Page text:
It’s been quite a while since the Tigers have lost a proper slugfest. I’d like to give a lot of insight into Jarrod Washburn, but you can’t assess what you never see. I was in class during the six-run first inning. I knew it was happening, because I had the MLB At-Bat app up on my iPod, but that just tells you it happened. It gives you no indication of how hard balls were hit or anything. From the reports, replays, Washburn, Leyland, the radio, and some bloggers, every hit the Rays got up until the Peña home run was not hit hard at all. However, the runs he gave up later were on balls that were hit hard (I could imagine how the earlier bloops might lead to that though. You get frustrated that they’re getting hits off good pitches, which leads you to lose your focus, which leads you to make bad pitches). Regardless of that, the evidence seems to suggest that something about the trade itself has caused Washburn to regress. It’s the only variable in the equation. The question now becomes how could the trade cause him to regress? Whenever I try to ask this question, I always get the same answer: “Detroit’s outfield defense sucks and they play in a smaller ballpark.” I just don’t feel like this is the case. The outfielders haven’t really cost Washburn any runs (outside of the crazy ball that Granderson misplayed). No outfielder would be able to get to those balls that were dumped down the right field line for doubles. And as for Comerica Park being “smaller,” it is still a pitcher’s park that is not particularly home run friendly. And Washburn hasn’t given up many wall-scrapers with the Tigers. Most of the home runs he has given up would’ve been out in any ballpark. So I’m not buying that explanation either. At any rate, Ryan Perry was not any better. Which is a shame, because it took a while, but the offense perked up a bit yesterday by scoring seven runs. Carlos Guillen had a huge day, with four hits and four RBIs.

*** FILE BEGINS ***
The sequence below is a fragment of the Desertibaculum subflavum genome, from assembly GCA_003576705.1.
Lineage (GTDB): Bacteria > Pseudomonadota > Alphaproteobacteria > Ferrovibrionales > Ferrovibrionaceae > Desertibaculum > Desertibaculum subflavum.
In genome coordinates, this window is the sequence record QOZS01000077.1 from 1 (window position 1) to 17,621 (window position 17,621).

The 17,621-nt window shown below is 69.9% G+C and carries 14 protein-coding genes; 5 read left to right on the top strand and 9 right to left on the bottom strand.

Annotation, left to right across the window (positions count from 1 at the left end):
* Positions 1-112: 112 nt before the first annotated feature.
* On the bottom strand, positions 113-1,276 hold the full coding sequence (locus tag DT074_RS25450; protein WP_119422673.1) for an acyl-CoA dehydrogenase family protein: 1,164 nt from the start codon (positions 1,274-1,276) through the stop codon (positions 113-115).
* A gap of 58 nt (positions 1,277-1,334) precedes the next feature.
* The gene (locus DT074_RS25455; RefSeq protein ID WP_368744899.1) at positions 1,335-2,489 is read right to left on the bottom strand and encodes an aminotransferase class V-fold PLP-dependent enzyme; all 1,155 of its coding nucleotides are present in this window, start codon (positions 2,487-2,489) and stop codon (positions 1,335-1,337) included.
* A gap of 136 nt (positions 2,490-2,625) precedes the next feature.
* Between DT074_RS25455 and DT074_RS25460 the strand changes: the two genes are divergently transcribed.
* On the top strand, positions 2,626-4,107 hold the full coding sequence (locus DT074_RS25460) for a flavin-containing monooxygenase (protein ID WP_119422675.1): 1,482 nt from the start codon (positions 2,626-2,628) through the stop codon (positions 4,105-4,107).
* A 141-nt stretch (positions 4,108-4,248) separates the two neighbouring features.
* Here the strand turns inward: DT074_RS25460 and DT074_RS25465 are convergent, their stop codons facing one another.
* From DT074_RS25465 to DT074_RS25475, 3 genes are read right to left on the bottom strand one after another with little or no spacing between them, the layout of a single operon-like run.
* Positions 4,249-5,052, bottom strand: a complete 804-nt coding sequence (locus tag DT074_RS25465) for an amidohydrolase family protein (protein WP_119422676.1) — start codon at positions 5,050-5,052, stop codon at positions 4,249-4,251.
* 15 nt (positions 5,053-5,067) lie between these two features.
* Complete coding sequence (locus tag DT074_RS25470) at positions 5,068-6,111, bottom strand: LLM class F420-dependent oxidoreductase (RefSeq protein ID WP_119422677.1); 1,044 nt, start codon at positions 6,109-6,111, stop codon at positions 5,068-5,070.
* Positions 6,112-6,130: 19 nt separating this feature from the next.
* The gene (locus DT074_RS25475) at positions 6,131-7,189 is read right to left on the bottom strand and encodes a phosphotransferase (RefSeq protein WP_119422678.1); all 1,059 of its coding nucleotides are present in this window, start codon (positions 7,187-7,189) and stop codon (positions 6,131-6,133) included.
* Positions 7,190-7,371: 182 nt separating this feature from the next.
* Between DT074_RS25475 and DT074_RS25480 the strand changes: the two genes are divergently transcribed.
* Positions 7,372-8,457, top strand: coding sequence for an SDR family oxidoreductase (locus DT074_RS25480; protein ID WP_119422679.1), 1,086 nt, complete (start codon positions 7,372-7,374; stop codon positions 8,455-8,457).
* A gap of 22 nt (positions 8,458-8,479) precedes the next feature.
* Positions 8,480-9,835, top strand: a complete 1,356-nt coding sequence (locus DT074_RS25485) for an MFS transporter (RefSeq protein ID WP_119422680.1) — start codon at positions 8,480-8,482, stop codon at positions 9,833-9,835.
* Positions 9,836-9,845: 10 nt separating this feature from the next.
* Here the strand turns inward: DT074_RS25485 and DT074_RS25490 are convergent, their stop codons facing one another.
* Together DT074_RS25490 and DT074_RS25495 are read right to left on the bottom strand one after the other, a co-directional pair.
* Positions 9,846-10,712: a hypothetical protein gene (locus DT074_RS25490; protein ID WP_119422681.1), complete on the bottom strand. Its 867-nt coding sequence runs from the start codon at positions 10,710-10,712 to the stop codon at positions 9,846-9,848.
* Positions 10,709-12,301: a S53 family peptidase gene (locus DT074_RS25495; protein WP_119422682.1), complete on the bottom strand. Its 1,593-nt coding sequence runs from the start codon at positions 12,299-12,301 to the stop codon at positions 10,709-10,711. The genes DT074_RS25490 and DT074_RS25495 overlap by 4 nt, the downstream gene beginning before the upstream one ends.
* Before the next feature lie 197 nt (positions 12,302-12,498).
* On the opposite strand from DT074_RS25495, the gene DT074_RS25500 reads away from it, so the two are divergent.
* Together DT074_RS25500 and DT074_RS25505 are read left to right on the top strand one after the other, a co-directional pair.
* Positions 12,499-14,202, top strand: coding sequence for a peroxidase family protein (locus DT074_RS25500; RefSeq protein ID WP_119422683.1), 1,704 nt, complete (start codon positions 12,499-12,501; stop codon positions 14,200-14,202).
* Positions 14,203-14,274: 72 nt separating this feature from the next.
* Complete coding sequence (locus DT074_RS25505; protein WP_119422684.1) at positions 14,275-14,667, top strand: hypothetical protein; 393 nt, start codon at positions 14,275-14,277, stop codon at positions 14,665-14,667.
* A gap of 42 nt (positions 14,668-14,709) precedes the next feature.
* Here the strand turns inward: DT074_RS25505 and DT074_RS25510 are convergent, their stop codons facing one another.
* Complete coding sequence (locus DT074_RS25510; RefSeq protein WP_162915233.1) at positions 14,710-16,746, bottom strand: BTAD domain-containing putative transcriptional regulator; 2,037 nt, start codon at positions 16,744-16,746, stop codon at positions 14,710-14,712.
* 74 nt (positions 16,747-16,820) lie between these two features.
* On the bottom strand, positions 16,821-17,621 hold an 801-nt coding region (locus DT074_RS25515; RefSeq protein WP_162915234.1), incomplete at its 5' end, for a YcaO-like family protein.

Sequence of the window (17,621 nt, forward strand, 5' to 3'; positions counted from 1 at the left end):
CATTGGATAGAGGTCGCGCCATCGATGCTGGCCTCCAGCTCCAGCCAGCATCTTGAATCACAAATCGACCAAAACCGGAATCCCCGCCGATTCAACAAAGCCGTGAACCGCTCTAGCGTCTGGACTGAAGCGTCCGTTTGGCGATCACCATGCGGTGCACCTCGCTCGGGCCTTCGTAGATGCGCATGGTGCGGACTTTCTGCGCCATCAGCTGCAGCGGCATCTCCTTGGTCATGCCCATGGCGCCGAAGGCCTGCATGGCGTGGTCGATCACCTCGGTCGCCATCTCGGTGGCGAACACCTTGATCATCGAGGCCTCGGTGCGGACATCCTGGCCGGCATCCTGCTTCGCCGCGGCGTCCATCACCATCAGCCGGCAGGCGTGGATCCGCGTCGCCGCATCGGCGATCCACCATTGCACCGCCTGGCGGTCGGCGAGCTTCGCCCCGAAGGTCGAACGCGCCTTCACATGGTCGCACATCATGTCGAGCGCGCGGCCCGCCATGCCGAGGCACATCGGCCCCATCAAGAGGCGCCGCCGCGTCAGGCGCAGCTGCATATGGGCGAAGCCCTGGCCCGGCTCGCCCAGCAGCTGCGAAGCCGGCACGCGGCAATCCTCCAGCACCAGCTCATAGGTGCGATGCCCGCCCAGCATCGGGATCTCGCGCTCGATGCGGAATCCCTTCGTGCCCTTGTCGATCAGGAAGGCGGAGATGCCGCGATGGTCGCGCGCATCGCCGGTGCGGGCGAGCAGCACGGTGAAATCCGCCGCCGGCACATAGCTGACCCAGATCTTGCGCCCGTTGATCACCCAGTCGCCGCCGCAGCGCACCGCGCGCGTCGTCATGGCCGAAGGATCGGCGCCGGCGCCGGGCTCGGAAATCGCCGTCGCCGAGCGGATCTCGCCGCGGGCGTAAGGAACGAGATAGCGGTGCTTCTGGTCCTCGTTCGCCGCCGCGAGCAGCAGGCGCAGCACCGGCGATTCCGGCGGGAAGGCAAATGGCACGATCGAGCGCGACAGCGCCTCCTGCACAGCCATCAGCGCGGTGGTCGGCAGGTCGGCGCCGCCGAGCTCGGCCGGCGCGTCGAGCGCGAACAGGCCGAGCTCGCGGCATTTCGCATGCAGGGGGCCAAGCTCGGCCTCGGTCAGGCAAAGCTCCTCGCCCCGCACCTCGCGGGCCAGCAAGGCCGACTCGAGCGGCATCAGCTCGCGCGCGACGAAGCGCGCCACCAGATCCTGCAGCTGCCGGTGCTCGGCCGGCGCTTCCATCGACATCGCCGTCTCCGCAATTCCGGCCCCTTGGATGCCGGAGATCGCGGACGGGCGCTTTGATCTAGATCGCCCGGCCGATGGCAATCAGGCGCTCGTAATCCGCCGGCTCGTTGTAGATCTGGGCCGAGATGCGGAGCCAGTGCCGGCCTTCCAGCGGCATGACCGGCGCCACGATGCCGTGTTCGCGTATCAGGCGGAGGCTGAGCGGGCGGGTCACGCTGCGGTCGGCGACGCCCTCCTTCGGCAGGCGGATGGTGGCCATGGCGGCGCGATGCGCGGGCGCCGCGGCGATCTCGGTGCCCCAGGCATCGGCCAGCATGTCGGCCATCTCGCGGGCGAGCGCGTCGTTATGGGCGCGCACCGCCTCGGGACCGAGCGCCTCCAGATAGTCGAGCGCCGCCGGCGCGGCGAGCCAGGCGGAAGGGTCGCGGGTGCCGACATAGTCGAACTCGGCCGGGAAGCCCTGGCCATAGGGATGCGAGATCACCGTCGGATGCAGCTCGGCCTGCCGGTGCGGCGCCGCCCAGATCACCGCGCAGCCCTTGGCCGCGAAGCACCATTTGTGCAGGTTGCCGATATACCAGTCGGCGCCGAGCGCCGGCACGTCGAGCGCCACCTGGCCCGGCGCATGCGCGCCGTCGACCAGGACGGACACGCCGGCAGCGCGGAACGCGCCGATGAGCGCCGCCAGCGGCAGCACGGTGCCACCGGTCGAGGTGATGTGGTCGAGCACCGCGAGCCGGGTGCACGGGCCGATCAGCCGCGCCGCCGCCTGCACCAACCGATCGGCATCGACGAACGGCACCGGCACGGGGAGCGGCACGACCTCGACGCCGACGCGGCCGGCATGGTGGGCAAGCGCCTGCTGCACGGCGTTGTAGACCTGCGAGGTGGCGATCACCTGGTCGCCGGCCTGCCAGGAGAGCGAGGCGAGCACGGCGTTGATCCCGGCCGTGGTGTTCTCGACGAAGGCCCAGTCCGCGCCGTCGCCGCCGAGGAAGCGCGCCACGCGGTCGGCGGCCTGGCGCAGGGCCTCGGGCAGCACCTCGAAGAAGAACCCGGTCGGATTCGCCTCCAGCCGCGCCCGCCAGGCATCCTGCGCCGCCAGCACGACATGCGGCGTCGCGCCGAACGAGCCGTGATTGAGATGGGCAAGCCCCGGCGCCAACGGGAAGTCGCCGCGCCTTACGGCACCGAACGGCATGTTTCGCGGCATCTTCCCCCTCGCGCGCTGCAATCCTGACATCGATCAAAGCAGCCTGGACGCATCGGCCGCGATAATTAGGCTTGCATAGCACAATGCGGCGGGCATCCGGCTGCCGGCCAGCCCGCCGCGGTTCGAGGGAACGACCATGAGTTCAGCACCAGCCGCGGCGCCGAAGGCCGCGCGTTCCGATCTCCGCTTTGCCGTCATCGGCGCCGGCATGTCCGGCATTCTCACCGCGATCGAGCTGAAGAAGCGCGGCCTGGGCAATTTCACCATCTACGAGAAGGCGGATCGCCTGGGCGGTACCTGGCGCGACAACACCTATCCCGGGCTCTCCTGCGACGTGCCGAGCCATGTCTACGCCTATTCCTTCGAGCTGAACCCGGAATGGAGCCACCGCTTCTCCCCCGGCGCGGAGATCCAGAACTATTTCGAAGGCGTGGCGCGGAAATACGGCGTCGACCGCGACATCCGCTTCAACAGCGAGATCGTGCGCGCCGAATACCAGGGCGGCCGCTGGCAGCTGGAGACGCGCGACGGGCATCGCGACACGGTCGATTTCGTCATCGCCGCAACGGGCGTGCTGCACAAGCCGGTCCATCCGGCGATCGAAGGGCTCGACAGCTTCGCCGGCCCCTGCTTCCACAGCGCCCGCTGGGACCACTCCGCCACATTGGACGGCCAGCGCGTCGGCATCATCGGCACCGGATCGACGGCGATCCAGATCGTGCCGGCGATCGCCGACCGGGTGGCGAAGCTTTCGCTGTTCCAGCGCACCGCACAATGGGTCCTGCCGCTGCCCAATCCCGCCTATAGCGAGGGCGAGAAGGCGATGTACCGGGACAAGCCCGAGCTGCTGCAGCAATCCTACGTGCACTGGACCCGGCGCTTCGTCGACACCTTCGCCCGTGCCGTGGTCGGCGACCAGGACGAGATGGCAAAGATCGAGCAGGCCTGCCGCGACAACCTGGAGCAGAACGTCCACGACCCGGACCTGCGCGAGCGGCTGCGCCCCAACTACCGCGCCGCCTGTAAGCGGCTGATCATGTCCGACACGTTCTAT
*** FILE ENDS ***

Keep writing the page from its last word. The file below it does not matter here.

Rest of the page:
And so the Tigers have to settle for a split, but let’s be fair: There’s a reason why most of us dislike 4-game series, and that is that they are really tough to win (Unfortunately, there is a really big four-game series that’s looming at the end of September). But now, they gotta take care of business against the Cleveland, and that may be easier said than done. The Indians are doing exactly what they’ve been doing more often than not recently, and that is having a really decent second half. Their offense is still good, even without Victor Martinez and Ryan Garko, and they’re starting to pitch a lot better. They are playing especially well against the Central. They have won their past five series against Central Division opponents (and every other team in the division is included at least once in that stretch). The last time the Tigers and Indians met, the Indians took two of three, and it took the Tigers everything they had in order to win the one game. Edwin Jackson starts tonight for the Tigers, and the last time he saw the Indians, they flat-out wore him down to the tune of 115 pitches in four innings. It was a game the Tigers eventually lost in extra innings, so obviously Jackson got the no-decision. He’ll be opposed by Carlos Carrasco, who came over to Cleveland in the Cliff Lee trade. Carrasco will be making his Major League debut, and apparently he’d been putting up really good numbers in the minors. Plus, he was one of the top prospects for the Philles. The Tigers probably won’t have an easy time of it. And since it’s September, reinforcements have arrived in Jeremy Bonderman, Wilkin Ramirez, Eddie Bonine, Casey Fien, Dusty Ryan, and Brent Dlugach. Armando Galarraga will be called back up on Saturday, and Leyland has said they may call up more after Toledo’s season ends. At any rate, it’s time for the Tigers to take care of their own business, because the rest of the Central is undergoing a see-change. Minnesota has gotten hot for the time being (They’ve got an easier schedule than anyone else, but it’ll depend a lot on whether their pitching improves OR Mauer, Morneau, etc continue to overcome their pitching problems), and the White Sox have seemingly thrown in the towel by trading away Jose Contreras and Jim Thome (Geez, I knew they were on the Road Trip From Hell, but I didn’t expect it would actually kill them; I’m still not sure I’m buying it fully, as they aren’t that far back of Minnesota and their pitching is better). Your Mood Music for tonight: This is it. The stretch run. The pennant chase. September. Where we find out if the Tigers can squeeze out 29 or so more good performances out of their pitchers to get them into October, or whether they’ll be outslugged by the likes of Joe Mauer. I would’ve waited to use this song until the final homestand, but I didn’t want to run the risk of having the Tigers fall out of contention and rendering this song meaningless. And so I bring you Europe’s “The Final Countdown.”